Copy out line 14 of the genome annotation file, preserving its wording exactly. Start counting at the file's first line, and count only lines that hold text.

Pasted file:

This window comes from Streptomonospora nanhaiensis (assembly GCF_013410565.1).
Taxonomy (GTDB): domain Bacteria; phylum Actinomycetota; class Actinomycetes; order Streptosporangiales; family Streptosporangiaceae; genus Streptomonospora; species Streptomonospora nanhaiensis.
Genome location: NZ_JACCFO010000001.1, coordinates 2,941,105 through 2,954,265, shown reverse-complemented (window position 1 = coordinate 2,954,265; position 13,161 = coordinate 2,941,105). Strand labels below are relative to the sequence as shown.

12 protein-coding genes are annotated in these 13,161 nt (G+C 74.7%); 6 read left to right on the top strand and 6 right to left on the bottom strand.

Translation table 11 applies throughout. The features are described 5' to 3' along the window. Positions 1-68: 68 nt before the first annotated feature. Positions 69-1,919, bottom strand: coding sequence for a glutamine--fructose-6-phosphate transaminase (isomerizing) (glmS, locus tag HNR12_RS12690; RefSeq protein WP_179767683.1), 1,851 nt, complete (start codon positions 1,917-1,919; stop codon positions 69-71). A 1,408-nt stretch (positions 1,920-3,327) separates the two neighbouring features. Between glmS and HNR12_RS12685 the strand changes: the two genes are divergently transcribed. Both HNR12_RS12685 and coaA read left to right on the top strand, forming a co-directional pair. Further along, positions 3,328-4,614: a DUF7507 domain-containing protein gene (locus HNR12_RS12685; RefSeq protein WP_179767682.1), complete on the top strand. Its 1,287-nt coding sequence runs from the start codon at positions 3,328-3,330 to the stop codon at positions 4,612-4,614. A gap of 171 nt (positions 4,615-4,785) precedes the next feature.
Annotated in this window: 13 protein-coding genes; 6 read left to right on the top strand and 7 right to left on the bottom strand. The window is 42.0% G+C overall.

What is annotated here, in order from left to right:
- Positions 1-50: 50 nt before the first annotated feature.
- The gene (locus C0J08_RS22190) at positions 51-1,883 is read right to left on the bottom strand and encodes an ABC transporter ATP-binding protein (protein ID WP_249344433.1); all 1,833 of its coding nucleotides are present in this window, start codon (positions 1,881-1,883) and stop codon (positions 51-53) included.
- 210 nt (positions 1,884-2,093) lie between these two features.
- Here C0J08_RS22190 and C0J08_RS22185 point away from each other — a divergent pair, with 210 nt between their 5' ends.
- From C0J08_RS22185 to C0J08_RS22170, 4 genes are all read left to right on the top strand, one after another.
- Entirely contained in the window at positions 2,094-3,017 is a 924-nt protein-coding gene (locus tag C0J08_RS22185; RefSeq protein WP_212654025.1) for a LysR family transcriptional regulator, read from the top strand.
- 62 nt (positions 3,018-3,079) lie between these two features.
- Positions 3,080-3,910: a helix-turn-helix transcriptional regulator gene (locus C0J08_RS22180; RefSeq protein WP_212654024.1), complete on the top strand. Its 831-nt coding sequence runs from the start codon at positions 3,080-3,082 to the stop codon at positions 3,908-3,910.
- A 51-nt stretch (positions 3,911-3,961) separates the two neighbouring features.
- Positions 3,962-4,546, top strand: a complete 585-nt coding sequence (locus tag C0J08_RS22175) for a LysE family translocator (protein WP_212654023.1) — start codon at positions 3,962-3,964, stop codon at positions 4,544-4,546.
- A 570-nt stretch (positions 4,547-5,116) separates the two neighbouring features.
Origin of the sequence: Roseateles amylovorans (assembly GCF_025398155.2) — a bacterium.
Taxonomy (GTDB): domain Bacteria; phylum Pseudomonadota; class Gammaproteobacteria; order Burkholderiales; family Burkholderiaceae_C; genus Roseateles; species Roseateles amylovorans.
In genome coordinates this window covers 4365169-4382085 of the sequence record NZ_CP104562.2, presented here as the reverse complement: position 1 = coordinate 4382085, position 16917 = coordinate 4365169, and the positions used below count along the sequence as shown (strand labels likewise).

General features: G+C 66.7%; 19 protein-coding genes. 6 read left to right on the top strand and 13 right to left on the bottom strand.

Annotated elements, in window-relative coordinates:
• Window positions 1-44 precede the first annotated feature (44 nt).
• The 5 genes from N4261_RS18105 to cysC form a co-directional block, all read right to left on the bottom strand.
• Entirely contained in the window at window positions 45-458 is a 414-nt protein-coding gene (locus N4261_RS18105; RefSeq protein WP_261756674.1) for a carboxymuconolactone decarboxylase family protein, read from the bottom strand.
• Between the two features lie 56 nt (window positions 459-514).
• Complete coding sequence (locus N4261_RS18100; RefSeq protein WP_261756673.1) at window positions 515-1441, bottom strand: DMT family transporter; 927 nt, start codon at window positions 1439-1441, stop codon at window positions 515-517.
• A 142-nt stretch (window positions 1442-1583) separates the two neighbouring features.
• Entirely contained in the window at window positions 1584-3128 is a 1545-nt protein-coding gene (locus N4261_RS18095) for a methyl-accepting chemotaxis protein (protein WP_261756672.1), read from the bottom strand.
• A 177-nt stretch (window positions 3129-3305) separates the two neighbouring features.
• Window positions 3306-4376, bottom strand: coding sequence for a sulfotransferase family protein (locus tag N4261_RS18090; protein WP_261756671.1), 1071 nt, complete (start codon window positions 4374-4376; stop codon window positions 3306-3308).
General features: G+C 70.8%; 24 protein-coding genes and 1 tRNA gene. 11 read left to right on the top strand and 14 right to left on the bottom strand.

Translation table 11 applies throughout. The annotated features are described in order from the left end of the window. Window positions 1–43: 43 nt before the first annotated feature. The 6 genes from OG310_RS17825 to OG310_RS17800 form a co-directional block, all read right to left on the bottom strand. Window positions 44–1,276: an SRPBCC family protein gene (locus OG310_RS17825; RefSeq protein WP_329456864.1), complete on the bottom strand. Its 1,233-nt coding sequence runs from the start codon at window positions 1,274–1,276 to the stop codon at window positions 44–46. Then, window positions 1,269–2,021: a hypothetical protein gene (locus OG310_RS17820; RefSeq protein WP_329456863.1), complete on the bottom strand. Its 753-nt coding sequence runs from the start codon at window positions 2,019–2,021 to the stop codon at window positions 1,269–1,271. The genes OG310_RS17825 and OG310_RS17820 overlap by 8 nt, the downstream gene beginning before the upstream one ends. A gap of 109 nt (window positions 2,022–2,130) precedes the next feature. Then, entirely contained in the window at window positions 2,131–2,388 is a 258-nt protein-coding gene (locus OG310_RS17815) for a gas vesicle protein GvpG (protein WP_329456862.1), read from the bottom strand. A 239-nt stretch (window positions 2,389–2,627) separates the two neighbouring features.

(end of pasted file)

- 62 nt (positions 3,018-3,079) lie between these two features.